precisely Because It Is Certain new clip overlap Treatments More Than One clip category thats the term hybrid Has Been Suggested. These materials are consiste of an original natural materials That Has Been Added to significantly - To The extents thats the term naturalism No longer Applier. Hybrid chamois consiste of natural materials along with artificial materials - Either growth or synthetic polymers or glasses.
Hybrid Is Defined as Those gem materials Somewhere There Is no easy means of separating the natural from the artificial components. This Is Key, into That with a doublet or a triplet, the natural materials Can Be Isolated, Identified - and theoretically retrieved from the Whole. Hybrid Will note asking confused with assembled, But Will it encompasses reconstructed materials as well as B was granted.
Hybrid Will Note Apply to traditional oiling of emerald and (comparatively minor) fracture healing as seen in Many Mong Hsu rubi; These Treatments are insignificant in Comparison and additives Would account for less than 5% of the total mass in most Cases, But There Remains the possibility That sometime Heavily-treated stones These categories in May qualify as hybrid.
Major industry educators, dealers, and Trade Organizations Have Seen The Need for this new upper-level category. In Some Ways It Is a Dramatic Addition To The gemological terms, But is merely a natural evolution due to modern treatment methods.
Sapphire / Sapphire
Color Blue, yellow, green, white, colorless, pink, orange, brown, and purple
SG 3.9 - 4.1
RI 1.76 - 1.77
Luster vitreous to adamantine
Mineral Composition class
In the gem trade, sapphire refere to the blue Variety of corundum. However, excluding red ruby, it scientifically encompasses all Other Varieties of gem corundum. (In essence, ruby is really a red sapphire, ruby and sapphire Since identicals are the properties EXCEPT any color.)
Sapphire is the most precious of blue gemstones. It is a most desirable gem due to ITS color, hardness, remain isolated, and losses. The Most Valuable color of sapphire is blue corn flower, known as Kashmir sapphire or Corn Flower Blue Sapphire.
See some example of Fine Quality Corn Flower Blue Sapphire from our partners AfricaGems.com.
Until The Last Century, all Sapphire (excluding blue) were called The Same Name As A popular gemstone of That color with the prefix "oriental" added to it. For example, green sapphire was known as "oriental emerald". The practice of applying the name of a Different gemstone to identify the sapphire was Misleading, so These names were Virtually abolished. What was once called "oriental emerald "is now called" green sapphire. "The Sami Holds true for All Other Varieties color of sapphire. However, the word" sapphire "in plain ITS context refere only to blue sapphire, unless a prefix color is Specified. Sapphire with a color Other Than Blue ice thwart called a "fancy" in the gem trade.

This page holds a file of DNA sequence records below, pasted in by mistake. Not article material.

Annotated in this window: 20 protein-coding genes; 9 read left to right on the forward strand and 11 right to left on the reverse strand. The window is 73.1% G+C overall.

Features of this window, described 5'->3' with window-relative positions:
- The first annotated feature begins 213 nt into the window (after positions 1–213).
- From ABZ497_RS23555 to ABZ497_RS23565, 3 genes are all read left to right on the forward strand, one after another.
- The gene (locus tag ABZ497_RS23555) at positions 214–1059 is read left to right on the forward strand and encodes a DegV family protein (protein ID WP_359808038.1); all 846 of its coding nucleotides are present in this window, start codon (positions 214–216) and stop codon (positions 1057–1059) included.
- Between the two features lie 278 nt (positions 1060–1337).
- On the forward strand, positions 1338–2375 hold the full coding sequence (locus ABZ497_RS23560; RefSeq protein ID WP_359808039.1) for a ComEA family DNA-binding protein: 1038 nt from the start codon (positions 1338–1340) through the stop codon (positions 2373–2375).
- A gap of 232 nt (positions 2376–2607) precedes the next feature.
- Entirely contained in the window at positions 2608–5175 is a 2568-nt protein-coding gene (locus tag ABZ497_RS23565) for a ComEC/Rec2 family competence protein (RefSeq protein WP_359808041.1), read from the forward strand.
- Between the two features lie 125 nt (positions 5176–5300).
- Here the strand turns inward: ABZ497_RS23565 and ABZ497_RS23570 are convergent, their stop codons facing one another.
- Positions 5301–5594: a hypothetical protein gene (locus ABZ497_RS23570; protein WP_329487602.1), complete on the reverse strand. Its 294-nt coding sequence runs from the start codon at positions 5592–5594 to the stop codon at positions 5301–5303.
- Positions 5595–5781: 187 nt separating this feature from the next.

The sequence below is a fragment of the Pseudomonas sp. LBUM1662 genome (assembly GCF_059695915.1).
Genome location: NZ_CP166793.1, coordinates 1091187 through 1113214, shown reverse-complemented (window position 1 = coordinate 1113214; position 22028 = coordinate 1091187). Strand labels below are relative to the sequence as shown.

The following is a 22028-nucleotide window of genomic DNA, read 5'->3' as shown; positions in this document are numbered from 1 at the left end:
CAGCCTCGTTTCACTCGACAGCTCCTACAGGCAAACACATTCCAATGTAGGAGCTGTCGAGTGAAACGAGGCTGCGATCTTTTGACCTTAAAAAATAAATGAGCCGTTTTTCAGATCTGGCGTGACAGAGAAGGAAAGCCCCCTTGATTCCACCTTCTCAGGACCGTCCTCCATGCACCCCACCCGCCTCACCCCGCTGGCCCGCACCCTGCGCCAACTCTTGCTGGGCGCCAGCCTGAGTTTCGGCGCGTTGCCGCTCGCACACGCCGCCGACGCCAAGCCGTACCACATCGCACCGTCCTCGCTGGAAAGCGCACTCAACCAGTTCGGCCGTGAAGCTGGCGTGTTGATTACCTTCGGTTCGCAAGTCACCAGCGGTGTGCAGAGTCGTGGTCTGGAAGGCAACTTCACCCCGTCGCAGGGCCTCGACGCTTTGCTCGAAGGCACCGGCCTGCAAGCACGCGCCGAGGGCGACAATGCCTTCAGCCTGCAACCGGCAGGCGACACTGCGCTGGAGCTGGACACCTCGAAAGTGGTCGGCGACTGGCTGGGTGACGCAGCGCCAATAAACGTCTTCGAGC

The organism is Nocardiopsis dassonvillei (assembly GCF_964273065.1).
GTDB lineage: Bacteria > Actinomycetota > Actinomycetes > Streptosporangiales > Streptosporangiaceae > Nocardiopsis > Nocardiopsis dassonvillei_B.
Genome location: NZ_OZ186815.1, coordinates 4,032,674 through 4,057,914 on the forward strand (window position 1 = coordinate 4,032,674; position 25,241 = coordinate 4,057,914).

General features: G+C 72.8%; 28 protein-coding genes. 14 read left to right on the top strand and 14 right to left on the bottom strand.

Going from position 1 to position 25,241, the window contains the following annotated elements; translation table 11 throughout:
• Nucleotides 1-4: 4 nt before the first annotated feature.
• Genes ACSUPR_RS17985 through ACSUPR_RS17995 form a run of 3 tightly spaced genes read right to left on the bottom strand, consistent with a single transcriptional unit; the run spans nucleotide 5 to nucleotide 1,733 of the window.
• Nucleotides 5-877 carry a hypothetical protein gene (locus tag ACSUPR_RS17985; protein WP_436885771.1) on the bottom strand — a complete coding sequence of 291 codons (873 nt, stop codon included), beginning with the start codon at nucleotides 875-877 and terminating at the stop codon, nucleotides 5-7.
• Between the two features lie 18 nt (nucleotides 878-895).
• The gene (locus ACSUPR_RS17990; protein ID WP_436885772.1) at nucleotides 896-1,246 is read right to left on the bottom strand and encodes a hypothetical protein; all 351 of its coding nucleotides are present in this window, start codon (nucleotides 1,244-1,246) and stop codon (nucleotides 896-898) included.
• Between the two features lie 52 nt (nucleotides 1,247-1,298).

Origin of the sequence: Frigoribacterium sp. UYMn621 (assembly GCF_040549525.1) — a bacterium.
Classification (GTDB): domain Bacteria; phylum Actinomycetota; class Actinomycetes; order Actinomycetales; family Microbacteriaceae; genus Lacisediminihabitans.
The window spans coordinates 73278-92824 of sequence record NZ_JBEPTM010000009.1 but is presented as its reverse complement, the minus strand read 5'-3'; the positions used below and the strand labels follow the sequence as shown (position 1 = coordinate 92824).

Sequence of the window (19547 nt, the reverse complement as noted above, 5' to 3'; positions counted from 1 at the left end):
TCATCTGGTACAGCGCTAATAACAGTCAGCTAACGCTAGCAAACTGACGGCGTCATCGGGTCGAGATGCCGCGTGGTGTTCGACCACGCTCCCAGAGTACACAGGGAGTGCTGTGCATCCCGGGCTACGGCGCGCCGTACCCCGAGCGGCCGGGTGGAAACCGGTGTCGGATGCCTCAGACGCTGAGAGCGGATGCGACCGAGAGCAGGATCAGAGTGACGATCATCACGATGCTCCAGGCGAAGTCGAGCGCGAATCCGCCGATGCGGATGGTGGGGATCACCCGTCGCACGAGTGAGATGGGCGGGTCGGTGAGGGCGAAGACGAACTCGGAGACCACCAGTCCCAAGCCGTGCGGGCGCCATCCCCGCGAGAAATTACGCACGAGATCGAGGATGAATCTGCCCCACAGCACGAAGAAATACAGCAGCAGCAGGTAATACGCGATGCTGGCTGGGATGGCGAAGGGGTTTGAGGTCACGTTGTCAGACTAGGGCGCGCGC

Inclusions of tiny, Slender, parallel Rutile needles Cause polished sapphire gems to exhibit asterism. Sapphire gems Displaying asterism are known as "Star Sapphire", and f are transparent Especially prized. Star Sapphire are usually in six ray stars, But Twelve ray Stars Are Also known. Very rarely, sapphire also "cat's eye Exhibits effect.
Color zoning, Which forms from growth layers That build-up During the formation of the least; is presented in Certain Sapphire. However, Uniformity of Color is an important factor in a sapphire's value.
Colorless and Pale Blue Sapphire from Certain localities' may be heat-treated-to Give Them an intense blue color. Heat-Treatment May Also Improve the CLARITY of sometime Sapphire by removing tiny inner Inclusions. Sapphire is pleochroic, Displaying a lighter and more intense color When viewed at Different Angles. Some pleochroic sapphire blue ice When viewed at one angle, and purple at a Different angle.
A Variety Of loader sapphire, known as Color Changin sapphire, Exhibits Different Colors in Different Light. In natural light, Color Changin sapphire blue ice, But in artificial light, it is violet. This Is The Effect Sami phenomenon seen in alexandrite.
Sapphire was first synthesized in 1902nd The process of Creating synthetic sapphire is known as the Verneuil process. Only expert Can distinguish Between Natural and synthetic sapphire.
Sapphire is a tough and durable gem, But It Is Still Subject to chipping and fracture f wrist roughly.
Sapphire is one of the most popular jewelry stones. The blue ice Variety Most often Used in jewelry, But the yellow, pink, and orange stones are also "popular. A rare orange-pink Variety, known as padparadschah, is even more valued Than blue sapphire.